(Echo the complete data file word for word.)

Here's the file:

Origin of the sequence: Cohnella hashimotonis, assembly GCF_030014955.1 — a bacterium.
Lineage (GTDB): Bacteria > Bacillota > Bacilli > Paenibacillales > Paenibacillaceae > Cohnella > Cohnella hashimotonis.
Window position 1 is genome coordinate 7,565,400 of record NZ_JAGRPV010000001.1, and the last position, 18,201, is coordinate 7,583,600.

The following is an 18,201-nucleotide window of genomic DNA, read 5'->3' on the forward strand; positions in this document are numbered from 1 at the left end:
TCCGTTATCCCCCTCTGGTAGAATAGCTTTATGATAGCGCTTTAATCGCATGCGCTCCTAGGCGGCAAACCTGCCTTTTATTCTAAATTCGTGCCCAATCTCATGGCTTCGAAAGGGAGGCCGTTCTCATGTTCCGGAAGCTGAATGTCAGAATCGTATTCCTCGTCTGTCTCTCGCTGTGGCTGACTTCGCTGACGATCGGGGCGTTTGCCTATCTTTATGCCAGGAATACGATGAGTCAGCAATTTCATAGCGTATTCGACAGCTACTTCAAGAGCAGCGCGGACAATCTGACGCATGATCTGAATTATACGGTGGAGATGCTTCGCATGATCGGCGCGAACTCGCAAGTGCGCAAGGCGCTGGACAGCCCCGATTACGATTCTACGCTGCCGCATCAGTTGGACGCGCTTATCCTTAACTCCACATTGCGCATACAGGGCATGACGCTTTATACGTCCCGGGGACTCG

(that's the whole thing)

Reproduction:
Origin of the sequence: Cohnella hashimotonis, assembly GCF_030014955.1 — a bacterium.
Lineage (GTDB): Bacteria > Bacillota > Bacilli > Paenibacillales > Paenibacillaceae > Cohnella > Cohnella hashimotonis.
Window position 1 is genome coordinate 7,565,400 of record NZ_JAGRPV010000001.1, and the last position, 18,201, is coordinate 7,583,600.

The following is an 18,201-nucleotide window of genomic DNA, read 5'->3' on the forward strand; positions in this document are numbered from 1 at the left end:
TCCGTTATCCCCCTCTGGTAGAATAGCTTTATGATAGCGCTTTAATCGCATGCGCTCCTAGGCGGCAAACCTGCCTTTTATTCTAAATTCGTGCCCAATCTCATGGCTTCGAAAGGGAGGCCGTTCTCATGTTCCGGAAGCTGAATGTCAGAATCGTATTCCTCGTCTGTCTCTCGCTGTGGCTGACTTCGCTGACGATCGGGGCGTTTGCCTATCTTTATGCCAGGAATACGATGAGTCAGCAATTTCATAGCGTATTCGACAGCTACTTCAAGAGCAGCGCGGACAATCTGACGCATGATCTGAATTATACGGTGGAGATGCTTCGCATGATCGGCGCGAACTCGCAAGTGCGCAAGGCGCTGGACAGCCCCGATTACGATTCTACGCTGCCGCATCAGTTGGACGCGCTTATCCTTAACTCCACATTGCGCATACAGGGCATGACGCTTTATACGTCCCGGGGACTCG